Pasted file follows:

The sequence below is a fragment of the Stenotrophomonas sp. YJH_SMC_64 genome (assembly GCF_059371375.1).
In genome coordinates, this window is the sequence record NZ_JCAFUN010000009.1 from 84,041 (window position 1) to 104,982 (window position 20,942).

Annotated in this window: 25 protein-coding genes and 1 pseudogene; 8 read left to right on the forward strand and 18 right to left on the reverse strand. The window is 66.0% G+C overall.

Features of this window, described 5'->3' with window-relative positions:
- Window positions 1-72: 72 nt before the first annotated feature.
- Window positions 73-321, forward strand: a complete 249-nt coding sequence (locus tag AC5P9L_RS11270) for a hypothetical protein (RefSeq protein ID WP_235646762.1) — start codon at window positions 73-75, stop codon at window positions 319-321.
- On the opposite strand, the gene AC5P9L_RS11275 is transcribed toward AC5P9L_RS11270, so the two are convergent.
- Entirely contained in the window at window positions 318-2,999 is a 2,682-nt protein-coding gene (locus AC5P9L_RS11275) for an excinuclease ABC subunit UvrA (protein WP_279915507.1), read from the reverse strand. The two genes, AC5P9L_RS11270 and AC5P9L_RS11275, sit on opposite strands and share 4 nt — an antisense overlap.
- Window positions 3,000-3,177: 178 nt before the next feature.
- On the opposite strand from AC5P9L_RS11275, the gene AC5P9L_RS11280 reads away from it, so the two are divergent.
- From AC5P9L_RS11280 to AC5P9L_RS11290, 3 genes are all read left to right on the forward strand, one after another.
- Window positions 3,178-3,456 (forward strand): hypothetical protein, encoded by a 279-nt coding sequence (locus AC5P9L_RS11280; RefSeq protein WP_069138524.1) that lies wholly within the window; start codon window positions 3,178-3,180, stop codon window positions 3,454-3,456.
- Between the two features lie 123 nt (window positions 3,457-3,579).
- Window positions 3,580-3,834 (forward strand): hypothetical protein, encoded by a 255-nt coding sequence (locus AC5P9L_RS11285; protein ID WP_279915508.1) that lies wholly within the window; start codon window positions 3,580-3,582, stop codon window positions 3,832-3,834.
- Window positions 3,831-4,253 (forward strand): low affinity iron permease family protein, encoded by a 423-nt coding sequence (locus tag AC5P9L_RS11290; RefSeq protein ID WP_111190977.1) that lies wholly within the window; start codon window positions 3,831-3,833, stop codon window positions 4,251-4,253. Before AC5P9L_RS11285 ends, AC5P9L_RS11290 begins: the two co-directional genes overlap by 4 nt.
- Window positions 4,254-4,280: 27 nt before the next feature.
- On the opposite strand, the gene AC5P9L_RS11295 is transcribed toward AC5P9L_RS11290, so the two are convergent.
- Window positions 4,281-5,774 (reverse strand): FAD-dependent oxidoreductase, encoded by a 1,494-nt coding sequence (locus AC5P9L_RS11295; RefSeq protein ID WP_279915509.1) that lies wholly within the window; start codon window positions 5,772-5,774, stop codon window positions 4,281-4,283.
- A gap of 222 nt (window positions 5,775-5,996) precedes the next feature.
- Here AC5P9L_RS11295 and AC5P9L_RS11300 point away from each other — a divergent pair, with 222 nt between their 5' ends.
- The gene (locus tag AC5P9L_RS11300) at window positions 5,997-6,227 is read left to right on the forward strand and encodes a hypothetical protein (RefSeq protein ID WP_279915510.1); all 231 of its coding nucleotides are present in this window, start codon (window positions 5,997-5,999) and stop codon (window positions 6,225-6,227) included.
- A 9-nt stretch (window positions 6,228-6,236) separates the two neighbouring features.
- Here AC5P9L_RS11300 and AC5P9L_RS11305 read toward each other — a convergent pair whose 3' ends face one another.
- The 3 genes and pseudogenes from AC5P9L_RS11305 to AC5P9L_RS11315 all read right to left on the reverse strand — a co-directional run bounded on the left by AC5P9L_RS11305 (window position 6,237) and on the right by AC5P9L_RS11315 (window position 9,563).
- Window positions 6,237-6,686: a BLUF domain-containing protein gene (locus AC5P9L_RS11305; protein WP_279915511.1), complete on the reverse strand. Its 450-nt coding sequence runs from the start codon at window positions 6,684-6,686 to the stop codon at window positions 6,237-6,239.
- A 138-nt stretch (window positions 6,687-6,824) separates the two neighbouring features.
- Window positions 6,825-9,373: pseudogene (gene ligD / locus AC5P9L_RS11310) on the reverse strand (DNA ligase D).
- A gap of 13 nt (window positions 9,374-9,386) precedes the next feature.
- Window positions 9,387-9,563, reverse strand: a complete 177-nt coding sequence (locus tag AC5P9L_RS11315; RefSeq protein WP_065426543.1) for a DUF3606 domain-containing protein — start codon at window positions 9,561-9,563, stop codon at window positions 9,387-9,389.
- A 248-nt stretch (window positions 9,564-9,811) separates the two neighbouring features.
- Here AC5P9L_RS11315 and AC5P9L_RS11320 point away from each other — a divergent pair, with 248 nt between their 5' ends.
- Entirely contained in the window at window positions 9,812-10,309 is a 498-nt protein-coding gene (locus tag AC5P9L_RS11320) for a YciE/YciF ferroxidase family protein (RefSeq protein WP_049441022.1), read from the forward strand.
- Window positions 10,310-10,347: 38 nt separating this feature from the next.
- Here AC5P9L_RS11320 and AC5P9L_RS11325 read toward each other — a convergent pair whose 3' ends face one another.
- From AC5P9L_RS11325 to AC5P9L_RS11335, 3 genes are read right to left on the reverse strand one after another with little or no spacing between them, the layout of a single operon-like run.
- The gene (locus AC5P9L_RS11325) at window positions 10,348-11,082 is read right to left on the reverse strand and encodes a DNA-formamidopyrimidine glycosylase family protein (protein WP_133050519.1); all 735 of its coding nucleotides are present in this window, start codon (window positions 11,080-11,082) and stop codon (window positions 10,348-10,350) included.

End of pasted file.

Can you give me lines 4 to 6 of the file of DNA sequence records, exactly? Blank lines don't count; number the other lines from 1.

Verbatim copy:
Features of this window, described 5'->3' with window-relative positions:
- Window positions 1-72: 72 nt before the first annotated feature.
- Window positions 73-321, forward strand: a complete 249-nt coding sequence (locus tag AC5P9L_RS11270) for a hypothetical protein (RefSeq protein ID WP_235646762.1) — start codon at window positions 73-75, stop codon at window positions 319-321.